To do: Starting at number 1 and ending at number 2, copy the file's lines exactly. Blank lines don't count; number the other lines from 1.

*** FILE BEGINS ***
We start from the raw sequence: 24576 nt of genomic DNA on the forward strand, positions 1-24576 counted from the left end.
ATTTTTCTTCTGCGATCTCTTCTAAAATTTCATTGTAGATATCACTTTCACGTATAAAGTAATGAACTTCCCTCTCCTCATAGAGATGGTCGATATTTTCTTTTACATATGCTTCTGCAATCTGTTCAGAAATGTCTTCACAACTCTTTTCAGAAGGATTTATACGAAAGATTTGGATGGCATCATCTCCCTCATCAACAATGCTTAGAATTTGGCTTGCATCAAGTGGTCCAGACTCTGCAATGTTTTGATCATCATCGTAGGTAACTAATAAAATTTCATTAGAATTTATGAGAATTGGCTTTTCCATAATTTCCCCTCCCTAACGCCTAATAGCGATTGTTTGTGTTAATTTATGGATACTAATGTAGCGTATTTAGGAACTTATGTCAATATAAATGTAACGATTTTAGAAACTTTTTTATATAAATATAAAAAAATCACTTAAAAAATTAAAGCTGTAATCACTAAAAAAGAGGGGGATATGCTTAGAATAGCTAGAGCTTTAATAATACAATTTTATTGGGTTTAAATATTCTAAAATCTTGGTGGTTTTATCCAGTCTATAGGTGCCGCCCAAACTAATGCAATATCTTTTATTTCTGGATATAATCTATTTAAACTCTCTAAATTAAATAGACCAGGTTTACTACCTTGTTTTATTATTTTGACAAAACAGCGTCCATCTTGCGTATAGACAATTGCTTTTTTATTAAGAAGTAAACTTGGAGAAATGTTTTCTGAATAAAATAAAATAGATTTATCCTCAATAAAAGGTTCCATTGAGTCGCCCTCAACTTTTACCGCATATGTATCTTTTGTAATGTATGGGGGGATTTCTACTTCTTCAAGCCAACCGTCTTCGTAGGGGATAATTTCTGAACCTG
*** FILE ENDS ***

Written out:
We start from the raw sequence: 24576 nt of genomic DNA on the forward strand, positions 1-24576 counted from the left end.
ATTTTTCTTCTGCGATCTCTTCTAAAATTTCATTGTAGATATCACTTTCACGTATAAAGTAATGAACTTCCCTCTCCTCATAGAGATGGTCGATATTTTCTTTTACATATGCTTCTGCAATCTGTTCAGAAATGTCTTCACAACTCTTTTCAGAAGGATTTATACGAAAGATTTGGATGGCATCATCTCCCTCATCAACAATGCTTAGAATTTGGCTTGCATCAAGTGGTCCAGACTCTGCAATGTTTTGATCATCATCGTAGGTAACTAATAAAATTTCATTAGAATTTATGAGAATTGGCTTTTCCATAATTTCCCCTCCCTAACGCCTAATAGCGATTGTTTGTGTTAATTTATGGATACTAATGTAGCGTATTTAGGAACTTATGTCAATATAAATGTAACGATTTTAGAAACTTTTTTATATAAATATAAAAAAATCACTTAAAAAATTAAAGCTGTAATCACTAAAAAAGAGGGGGATATGCTTAGAATAGCTAGAGCTTTAATAATACAATTTTATTGGGTTTAAATATTCTAAAATCTTGGTGGTTTTATCCAGTCTATAGGTGCCGCCCAAACTAATGCAATATCTTTTATTTCTGGATATAATCTATTTAAACTCTCTAAATTAAATAGACCAGGTTTACTACCTTGTTTTATTATTTTGACAAAACAGCGTCCATCTTGCGTATAGACAATTGCTTTTTTATTAAGAAGTAAACTTGGAGAAATGTTTTCTGAATAAAATAAAATAGATTTATCCTCAATAAAAGGTTCCATTGAGTCGCCCTCAACTTTTACCGCATATGTATCTTTTGTAATGTATGGGGGGATTTCTACTTCTTCAAGCCAACCGTCTTCGTAGGGGATAATTTCTGAACCTG